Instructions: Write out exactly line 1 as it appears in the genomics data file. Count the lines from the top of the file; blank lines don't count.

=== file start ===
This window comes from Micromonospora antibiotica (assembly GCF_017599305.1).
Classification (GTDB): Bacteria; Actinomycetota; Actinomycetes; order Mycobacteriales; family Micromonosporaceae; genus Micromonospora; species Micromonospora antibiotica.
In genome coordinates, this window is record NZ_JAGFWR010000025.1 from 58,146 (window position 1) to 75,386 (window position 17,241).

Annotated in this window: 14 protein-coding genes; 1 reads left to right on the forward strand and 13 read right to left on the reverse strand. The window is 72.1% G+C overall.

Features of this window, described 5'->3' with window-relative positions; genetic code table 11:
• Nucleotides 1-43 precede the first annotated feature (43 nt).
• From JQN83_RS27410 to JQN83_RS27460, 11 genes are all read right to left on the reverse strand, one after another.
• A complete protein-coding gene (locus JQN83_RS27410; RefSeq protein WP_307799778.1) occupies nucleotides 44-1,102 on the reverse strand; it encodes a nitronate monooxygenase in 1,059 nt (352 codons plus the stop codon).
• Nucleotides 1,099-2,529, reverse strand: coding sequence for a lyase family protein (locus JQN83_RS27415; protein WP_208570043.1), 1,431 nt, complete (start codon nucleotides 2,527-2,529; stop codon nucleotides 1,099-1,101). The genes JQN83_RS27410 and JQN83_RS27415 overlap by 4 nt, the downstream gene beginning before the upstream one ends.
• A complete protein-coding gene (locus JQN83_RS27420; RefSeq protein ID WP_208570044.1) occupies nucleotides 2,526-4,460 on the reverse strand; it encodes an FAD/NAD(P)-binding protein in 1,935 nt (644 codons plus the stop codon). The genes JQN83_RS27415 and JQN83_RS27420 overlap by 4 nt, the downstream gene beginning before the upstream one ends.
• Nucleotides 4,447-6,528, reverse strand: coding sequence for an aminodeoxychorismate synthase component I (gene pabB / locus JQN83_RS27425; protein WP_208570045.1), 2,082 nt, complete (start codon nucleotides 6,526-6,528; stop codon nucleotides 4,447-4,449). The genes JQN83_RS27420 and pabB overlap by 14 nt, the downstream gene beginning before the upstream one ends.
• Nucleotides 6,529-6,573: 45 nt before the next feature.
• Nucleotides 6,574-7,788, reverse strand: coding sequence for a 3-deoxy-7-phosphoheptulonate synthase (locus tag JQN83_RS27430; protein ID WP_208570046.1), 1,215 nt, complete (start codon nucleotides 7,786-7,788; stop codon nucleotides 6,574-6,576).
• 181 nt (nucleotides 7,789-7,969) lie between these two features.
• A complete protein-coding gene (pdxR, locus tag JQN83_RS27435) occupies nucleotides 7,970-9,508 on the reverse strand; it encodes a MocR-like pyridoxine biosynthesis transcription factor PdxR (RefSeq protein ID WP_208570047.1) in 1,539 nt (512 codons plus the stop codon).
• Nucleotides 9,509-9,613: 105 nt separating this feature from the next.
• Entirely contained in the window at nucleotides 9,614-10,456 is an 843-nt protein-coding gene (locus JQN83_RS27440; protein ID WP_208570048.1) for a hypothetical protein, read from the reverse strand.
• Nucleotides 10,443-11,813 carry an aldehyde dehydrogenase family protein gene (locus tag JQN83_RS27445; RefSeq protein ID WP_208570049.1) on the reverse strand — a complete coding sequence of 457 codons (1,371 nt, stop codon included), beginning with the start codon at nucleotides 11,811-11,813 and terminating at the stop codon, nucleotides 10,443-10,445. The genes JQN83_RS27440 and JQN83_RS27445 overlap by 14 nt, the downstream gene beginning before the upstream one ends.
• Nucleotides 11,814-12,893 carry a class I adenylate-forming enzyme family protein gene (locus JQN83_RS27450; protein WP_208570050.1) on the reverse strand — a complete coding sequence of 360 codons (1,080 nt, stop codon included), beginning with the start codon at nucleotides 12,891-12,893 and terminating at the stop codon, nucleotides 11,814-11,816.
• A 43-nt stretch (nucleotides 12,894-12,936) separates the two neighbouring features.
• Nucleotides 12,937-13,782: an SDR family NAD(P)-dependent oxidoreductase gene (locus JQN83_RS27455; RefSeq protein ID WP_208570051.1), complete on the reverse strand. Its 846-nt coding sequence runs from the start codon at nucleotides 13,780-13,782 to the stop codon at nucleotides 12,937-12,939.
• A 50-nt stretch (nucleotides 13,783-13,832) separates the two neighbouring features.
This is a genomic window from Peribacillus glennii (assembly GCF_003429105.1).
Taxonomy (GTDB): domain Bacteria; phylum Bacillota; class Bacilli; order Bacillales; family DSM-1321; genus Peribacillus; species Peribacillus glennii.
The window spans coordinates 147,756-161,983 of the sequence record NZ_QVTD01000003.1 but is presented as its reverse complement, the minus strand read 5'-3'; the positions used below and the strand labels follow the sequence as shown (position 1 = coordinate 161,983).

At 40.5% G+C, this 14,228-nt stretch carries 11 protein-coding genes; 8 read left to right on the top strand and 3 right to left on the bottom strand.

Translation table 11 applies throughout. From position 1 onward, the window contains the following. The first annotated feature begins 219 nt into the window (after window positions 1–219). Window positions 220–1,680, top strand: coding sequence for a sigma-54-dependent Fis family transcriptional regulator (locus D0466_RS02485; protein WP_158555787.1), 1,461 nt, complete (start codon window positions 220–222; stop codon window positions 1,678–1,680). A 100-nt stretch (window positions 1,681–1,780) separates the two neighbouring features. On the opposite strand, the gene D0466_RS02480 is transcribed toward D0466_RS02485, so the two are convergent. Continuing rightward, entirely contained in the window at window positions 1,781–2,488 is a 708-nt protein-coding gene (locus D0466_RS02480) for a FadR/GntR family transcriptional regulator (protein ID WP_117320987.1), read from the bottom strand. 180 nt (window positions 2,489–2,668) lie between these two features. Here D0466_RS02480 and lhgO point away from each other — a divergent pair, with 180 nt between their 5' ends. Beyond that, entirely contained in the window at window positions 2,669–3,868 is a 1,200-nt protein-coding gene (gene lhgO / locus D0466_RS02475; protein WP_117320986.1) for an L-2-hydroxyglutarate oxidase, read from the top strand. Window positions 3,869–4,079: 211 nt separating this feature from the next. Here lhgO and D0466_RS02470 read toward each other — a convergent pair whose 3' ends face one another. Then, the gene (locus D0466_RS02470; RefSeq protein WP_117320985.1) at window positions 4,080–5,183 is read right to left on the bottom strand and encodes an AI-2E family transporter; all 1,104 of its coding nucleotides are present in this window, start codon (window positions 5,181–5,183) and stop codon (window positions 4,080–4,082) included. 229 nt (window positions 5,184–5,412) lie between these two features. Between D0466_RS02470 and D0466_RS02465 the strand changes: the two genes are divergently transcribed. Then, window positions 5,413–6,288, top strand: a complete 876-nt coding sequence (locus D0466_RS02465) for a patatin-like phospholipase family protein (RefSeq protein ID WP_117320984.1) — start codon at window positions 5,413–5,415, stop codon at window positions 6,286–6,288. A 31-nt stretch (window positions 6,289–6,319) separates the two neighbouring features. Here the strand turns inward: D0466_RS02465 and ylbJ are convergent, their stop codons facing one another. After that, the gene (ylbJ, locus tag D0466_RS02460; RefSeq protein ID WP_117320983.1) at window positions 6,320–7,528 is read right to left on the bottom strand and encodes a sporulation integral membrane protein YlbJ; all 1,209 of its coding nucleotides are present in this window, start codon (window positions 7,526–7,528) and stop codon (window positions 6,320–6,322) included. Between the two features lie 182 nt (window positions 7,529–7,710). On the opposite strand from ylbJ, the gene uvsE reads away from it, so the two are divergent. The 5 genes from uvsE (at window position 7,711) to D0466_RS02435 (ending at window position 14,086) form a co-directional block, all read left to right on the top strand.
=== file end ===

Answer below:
This window comes from Micromonospora antibiotica (assembly GCF_017599305.1).